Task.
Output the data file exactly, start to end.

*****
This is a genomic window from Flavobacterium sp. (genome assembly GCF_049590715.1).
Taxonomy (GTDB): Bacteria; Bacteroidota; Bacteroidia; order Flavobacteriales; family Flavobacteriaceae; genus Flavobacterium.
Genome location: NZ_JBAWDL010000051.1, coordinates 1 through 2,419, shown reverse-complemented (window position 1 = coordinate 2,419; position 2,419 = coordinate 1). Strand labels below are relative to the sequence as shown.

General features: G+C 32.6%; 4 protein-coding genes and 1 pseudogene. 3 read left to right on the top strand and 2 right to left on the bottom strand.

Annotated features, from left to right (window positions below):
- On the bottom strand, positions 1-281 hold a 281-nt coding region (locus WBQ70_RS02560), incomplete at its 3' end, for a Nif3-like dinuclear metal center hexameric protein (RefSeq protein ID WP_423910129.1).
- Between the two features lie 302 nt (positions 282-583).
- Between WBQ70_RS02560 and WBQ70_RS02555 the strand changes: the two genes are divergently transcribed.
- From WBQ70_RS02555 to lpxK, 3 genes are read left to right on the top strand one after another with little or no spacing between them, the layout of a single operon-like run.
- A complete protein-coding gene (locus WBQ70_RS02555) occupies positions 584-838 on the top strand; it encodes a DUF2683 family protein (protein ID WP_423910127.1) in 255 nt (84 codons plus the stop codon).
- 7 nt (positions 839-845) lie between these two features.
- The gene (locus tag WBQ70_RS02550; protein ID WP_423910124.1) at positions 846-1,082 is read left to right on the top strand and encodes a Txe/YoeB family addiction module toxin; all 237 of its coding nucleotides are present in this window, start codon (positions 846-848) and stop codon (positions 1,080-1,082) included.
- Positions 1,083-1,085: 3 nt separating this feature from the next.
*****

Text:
This is a genomic window from Flavobacterium sp. (genome assembly GCF_049590715.1).
Taxonomy (GTDB): Bacteria; Bacteroidota; Bacteroidia; order Flavobacteriales; family Flavobacteriaceae; genus Flavobacterium.
Genome location: NZ_JBAWDL010000051.1, coordinates 1 through 2,419, shown reverse-complemented (window position 1 = coordinate 2,419; position 2,419 = coordinate 1). Strand labels below are relative to the sequence as shown.

General features: G+C 32.6%; 4 protein-coding genes and 1 pseudogene. 3 read left to right on the top strand and 2 right to left on the bottom strand.

Annotated features, from left to right (window positions below):
- On the bottom strand, positions 1-281 hold a 281-nt coding region (locus WBQ70_RS02560), incomplete at its 3' end, for a Nif3-like dinuclear metal center hexameric protein (RefSeq protein ID WP_423910129.1).
- Between the two features lie 302 nt (positions 282-583).
- Between WBQ70_RS02560 and WBQ70_RS02555 the strand changes: the two genes are divergently transcribed.
- From WBQ70_RS02555 to lpxK, 3 genes are read left to right on the top strand one after another with little or no spacing between them, the layout of a single operon-like run.
- A complete protein-coding gene (locus WBQ70_RS02555) occupies positions 584-838 on the top strand; it encodes a DUF2683 family protein (protein ID WP_423910127.1) in 255 nt (84 codons plus the stop codon).
- 7 nt (positions 839-845) lie between these two features.
- The gene (locus tag WBQ70_RS02550; protein ID WP_423910124.1) at positions 846-1,082 is read left to right on the top strand and encodes a Txe/YoeB family addiction module toxin; all 237 of its coding nucleotides are present in this window, start codon (positions 846-848) and stop codon (positions 1,080-1,082) included.
- Positions 1,083-1,085: 3 nt separating this feature from the next.